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Musaica Chamber Ensemble

Musaica Chamber Ensemble
Alli Bullach
Musaica Chamber Ensemble

Crescent Classical proudly presents selections from Musaica - a New Orleans-based Chamber Ensemble that was founded in the Fall of 2006 by a group of New Orleans professional musicians, many of whom play in the LPO and teach at the local universities. The program features two Nonets-musical compositions for nine instruments.

Musaica's mission is to promote and foster chamber music performance, to encourage the composition of new music, and to increase the awareness and appreciation of chamber music.

Listeners will have three opportunities to hear the program:

  • Wednesday, January 24th at 9pm on 89.9FM
  • Friday, January 26th at 7pm on 104.9FM | WWNO HD2
  • Monday, January 29th at 12pm on 104.9FM | WWNO HD2


Nonet (2021) David Anderson (1962-)
1. Allegro
2. Funk
3. Elegy (In Memory of all Covid victims)
4. Rondo

Yuki Tanaka and Gabrielle Fischler, violin
Bruce Owen, viola
Stefan Koch, cello
Dave Anderson, bass
Cathy Anderson, harp
Sarah Schettler, flute/piccolo
Jane Gabka, oboe
Daniel Parrette, clarinet

Dave Anderson describes his Nonet: "Writing this work during the pandemic has impacted every aspect of my composition. In creating the music, I wanted to have each of my esteemed Musaica colleagues soloistically featured while allowing for the interplay of the unusual variety of instrumental colors. This piece follows forms established for many centuries but contains modern tonality and rhythm, and includes quotes from several earlier pieces of mine, and passages influenced by my favorite composers. The first movement is in traditional sonata form, and contains references to Stravinsky's neo-classic pieces. The coda is stark and cold in the spirit of our current conditions. The second movement, Funk, is based on a type of music I have experienced here in New Orleans. There is even a direct quote of the bass line from Billy Cobham's song, Stratus, from his fantastic "Spectrum" album that I love, and my Bass Quartet 1987 is quoted in this movement as well. The Elegy provides a place to find comfort from the grief of the tragic events of COVID-19 and to bring hope for a solution. The loss of the father of New Orleans jazz culture, Ellis Marsalis, has had a profound effect on me. This music is dedicated to all the lives lost in this terrible time. The Rondo follows an A-B-A-C-A-D form where each A section has a slight variation. There are Shostakovich, Ginastera, and Hindemith influences, and a quote from my Quintet for Oboe, Clarinet, Violin, Viola and Double Bass, bringing the Nonet to a triumphant ending."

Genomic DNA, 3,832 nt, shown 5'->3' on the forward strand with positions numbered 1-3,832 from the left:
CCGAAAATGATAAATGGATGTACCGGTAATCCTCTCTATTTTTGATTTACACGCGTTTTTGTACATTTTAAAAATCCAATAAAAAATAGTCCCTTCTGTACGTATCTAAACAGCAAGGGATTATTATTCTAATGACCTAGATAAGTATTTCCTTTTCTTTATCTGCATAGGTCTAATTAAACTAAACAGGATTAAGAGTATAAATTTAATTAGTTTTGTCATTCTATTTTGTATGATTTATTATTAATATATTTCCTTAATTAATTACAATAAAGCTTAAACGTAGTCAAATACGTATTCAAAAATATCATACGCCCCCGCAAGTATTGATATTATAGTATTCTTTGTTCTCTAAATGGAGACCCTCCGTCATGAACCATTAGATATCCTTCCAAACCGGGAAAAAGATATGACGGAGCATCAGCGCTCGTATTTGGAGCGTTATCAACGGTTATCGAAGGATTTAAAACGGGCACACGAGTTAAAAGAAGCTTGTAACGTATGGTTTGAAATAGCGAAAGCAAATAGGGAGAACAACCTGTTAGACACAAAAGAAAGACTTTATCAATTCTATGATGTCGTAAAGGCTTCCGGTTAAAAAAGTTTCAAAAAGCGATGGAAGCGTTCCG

This was piece was recorded February 2021 from the UNO Performing Arts Center.

Nonet in F minor, op. 2 (1894) Samuel Coleridge-Taylor (1875-1912)
1. Allegro moderato
2. Andante con moto
3. Scherzo - Allegro
4. Finale - Allegro vivace

Yuki Tanaka, violin
Bruce Owen, viola
David Rosen, cello
Dave Anderson, bass
Jane Gabka, oboe
Stephanie Thompson, clarinet
Amelia del Caño, bassoon
Josiah Bullach, french horn
Diana Thacher, piano

Samuel Coleridge-Taylor was from London, England. His father was a medical student from Sierra Leone and his mother an Englishwoman. He started violin lessons at a young age and began his studies at the Royal College of Music when he was only 15. He later switched to composition. The Nonet in F minor, Op. 2, was written in 1894, when Coleridge-Taylor was just 18. Scored for oboe, clarinet, horn, bassoon, violin, viola, cello, double bass, and piano, it is the same instrumentation as the Schubert Octet minus one violin, but with the addition of oboe and piano. Its first performance (and apparently the only one until recently) was on a student concert at the Royal College of Music in 1894. The Nonet is in four movements, and its scoring makes it almost orchestral in sound. There are many sections where three or four instruments are playing the same melody. The work shows the influence of Dvořák, whom Coleridge-Taylor admired greatly, especially notable in the opening theme of the first movement.

This piece was recorded April 2023, from the Saint Charles Avenue Presbyterian Church.

Program notes provided by Musaica

Many thanks to Bruce Owen and Musaica for their collaboration on this radio program. Musaica's 2023-2024 season continues on January 29th, at 7:30pm at St. Martin's Episcopal Church and January 30th at 7:30 pm at Saint Charles Avenue Presbyterian Church. The concert, Fantasia Romantica, will feature the Nino Rota Nonet as well as the George Enesco Piano Quartet.

Visit Musaica for more information about their upcoming performances.

Crescent Classical is made possible thanks to the generous support of local classical music lovers Ann and Dr. Richard Strub and Dr. Bob Watzke.